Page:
Chile’s own signature grape, this red varietal disappeared from European vineyards in the mid-19th century and reappeared among Chile’s Merlot vines a hundred years later. The deepest, darkest, purplest of all red grapes needs a long growing season to reach its fullest potential. Rich in berry fruits and spice (think blackberries and black pepper), with smooth, well-rounded tannins, making this a very pleasing and easy to drink varietal. Enjoy it with red meats and corn-based dishes, such as Chile’s favorite pastel de choclo (corn and meat pie), or take advantage of its natural fruity spiciness and serve it up with Indian curry or a Mexican mole.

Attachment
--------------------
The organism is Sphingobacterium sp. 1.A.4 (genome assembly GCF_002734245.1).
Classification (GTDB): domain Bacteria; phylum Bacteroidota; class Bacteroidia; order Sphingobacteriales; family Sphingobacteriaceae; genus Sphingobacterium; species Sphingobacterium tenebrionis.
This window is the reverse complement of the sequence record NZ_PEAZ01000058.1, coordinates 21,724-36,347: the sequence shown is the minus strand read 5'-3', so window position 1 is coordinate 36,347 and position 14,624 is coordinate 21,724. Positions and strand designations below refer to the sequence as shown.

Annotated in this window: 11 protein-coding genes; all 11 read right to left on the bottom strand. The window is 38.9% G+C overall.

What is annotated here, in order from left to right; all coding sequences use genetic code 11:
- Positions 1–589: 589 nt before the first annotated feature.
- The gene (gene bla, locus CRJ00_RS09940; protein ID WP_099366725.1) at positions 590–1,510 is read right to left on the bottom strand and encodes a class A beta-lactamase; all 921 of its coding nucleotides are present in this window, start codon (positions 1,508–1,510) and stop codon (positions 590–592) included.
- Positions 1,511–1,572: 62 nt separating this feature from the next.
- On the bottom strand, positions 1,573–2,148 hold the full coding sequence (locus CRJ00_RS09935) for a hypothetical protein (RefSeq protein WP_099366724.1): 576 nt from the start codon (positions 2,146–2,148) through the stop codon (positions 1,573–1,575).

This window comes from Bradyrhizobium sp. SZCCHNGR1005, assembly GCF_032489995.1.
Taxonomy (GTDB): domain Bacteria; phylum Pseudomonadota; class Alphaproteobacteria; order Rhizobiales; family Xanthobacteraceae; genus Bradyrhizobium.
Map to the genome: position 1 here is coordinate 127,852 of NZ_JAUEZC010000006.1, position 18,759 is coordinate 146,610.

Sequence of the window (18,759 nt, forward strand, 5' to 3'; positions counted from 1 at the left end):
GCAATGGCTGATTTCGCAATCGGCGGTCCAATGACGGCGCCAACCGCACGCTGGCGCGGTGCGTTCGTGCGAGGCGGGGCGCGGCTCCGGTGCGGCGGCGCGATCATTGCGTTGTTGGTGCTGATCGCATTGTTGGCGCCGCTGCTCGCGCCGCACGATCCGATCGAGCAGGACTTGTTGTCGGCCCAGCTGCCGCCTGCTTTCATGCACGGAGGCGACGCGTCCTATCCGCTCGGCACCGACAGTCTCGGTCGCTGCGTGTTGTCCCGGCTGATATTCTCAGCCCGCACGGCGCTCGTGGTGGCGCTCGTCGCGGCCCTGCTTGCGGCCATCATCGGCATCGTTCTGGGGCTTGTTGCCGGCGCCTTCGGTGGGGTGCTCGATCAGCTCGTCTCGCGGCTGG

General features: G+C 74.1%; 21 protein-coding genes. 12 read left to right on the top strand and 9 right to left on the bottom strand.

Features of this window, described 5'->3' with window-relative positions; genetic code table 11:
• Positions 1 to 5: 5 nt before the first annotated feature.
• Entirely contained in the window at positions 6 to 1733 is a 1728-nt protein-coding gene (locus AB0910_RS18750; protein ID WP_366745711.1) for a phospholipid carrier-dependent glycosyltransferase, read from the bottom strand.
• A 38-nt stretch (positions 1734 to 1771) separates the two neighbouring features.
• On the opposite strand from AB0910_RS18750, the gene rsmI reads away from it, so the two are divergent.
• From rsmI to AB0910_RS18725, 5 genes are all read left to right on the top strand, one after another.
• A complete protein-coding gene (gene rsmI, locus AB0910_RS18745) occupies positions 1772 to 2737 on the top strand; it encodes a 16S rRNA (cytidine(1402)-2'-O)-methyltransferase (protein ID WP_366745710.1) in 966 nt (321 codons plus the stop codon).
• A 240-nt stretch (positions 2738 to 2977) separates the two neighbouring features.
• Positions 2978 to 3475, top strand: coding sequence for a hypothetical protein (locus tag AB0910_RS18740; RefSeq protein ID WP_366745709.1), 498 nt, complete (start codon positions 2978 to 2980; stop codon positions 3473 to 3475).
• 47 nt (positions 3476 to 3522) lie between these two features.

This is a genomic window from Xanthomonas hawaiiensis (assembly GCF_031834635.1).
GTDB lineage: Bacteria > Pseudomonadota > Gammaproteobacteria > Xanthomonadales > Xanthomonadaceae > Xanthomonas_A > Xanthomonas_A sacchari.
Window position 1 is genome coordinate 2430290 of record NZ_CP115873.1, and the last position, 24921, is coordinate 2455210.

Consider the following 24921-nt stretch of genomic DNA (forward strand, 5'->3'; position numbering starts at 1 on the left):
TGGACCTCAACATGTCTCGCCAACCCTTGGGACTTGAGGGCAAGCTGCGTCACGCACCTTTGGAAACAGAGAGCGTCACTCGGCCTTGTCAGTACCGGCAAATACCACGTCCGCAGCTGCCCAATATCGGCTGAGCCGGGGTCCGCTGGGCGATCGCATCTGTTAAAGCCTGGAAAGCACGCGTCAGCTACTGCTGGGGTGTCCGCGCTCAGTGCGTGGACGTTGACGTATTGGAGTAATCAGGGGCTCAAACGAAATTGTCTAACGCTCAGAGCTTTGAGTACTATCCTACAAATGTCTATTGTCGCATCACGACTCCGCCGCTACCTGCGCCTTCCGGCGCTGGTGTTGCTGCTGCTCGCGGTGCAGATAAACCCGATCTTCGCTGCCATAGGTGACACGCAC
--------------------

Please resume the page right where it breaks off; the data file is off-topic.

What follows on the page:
Hectares in Chile: 8,827
International Carmenere Competition